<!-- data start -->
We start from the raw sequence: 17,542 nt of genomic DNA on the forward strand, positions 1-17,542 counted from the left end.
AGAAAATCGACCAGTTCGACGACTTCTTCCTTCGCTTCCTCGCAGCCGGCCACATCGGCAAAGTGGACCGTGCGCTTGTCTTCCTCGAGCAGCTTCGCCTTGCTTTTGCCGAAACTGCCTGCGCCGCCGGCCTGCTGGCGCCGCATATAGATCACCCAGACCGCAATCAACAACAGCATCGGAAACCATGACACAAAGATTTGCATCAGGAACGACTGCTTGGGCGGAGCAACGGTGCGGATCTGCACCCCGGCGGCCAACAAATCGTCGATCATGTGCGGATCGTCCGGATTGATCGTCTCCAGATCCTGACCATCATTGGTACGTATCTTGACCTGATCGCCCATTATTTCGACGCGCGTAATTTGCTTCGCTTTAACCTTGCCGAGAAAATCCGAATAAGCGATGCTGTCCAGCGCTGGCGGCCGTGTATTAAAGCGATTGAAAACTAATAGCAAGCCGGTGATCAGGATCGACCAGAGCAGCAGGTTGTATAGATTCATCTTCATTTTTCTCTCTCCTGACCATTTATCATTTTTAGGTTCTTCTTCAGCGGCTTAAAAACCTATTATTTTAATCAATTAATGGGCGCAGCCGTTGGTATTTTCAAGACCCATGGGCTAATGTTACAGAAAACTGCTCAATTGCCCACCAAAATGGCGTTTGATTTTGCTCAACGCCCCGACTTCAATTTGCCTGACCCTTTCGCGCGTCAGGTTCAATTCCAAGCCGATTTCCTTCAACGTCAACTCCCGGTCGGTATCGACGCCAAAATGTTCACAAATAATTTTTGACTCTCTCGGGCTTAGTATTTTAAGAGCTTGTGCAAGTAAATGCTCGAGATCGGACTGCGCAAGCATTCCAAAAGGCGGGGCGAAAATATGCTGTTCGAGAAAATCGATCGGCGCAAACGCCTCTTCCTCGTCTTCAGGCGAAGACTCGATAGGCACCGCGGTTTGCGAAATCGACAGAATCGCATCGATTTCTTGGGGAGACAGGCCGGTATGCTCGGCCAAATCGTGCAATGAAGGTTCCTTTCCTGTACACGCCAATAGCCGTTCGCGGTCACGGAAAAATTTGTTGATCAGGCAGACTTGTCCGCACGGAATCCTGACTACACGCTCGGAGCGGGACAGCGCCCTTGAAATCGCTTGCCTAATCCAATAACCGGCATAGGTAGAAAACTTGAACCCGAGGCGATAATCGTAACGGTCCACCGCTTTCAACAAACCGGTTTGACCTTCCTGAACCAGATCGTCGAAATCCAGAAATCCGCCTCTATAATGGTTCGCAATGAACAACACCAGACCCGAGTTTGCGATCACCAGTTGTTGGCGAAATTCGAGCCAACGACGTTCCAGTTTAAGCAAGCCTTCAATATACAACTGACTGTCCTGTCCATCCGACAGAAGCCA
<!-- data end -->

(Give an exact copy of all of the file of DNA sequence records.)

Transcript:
We start from the raw sequence: 17,542 nt of genomic DNA on the forward strand, positions 1-17,542 counted from the left end.
AGAAAATCGACCAGTTCGACGACTTCTTCCTTCGCTTCCTCGCAGCCGGCCACATCGGCAAAGTGGACCGTGCGCTTGTCTTCCTCGAGCAGCTTCGCCTTGCTTTTGCCGAAACTGCCTGCGCCGCCGGCCTGCTGGCGCCGCATATAGATCACCCAGACCGCAATCAACAACAGCATCGGAAACCATGACACAAAGATTTGCATCAGGAACGACTGCTTGGGCGGAGCAACGGTGCGGATCTGCACCCCGGCGGCCAACAAATCGTCGATCATGTGCGGATCGTCCGGATTGATCGTCTCCAGATCCTGACCATCATTGGTACGTATCTTGACCTGATCGCCCATTATTTCGACGCGCGTAATTTGCTTCGCTTTAACCTTGCCGAGAAAATCCGAATAAGCGATGCTGTCCAGCGCTGGCGGCCGTGTATTAAAGCGATTGAAAACTAATAGCAAGCCGGTGATCAGGATCGACCAGAGCAGCAGGTTGTATAGATTCATCTTCATTTTTCTCTCTCCTGACCATTTATCATTTTTAGGTTCTTCTTCAGCGGCTTAAAAACCTATTATTTTAATCAATTAATGGGCGCAGCCGTTGGTATTTTCAAGACCCATGGGCTAATGTTACAGAAAACTGCTCAATTGCCCACCAAAATGGCGTTTGATTTTGCTCAACGCCCCGACTTCAATTTGCCTGACCCTTTCGCGCGTCAGGTTCAATTCCAAGCCGATTTCCTTCAACGTCAACTCCCGGTCGGTATCGACGCCAAAATGTTCACAAATAATTTTTGACTCTCTCGGGCTTAGTATTTTAAGAGCTTGTGCAAGTAAATGCTCGAGATCGGACTGCGCAAGCATTCCAAAAGGCGGGGCGAAAATATGCTGTTCGAGAAAATCGATCGGCGCAAACGCCTCTTCCTCGTCTTCAGGCGAAGACTCGATAGGCACCGCGGTTTGCGAAATCGACAGAATCGCATCGATTTCTTGGGGAGACAGGCCGGTATGCTCGGCCAAATCGTGCAATGAAGGTTCCTTTCCTGTACACGCCAATAGCCGTTCGCGGTCACGGAAAAATTTGTTGATCAGGCAGACTTGTCCGCACGGAATCCTGACTACACGCTCGGAGCGGGACAGCGCCCTTGAAATCGCTTGCCTAATCCAATAACCGGCATAGGTAGAAAACTTGAACCCGAGGCGATAATCGTAACGGTCCACCGCTTTCAACAAACCGGTTTGACCTTCCTGAACCAGATCGTCGAAATCCAGAAATCCGCCTCTATAATGGTTCGCAATGAACAACACCAGACCCGAGTTTGCGATCACCAGTTGTTGGCGAAATTCGAGCCAACGACGTTCCAGTTTAAGCAAGCCTTCAATATACAACTGACTGTCCTGTCCATCCGACAGAAGCCA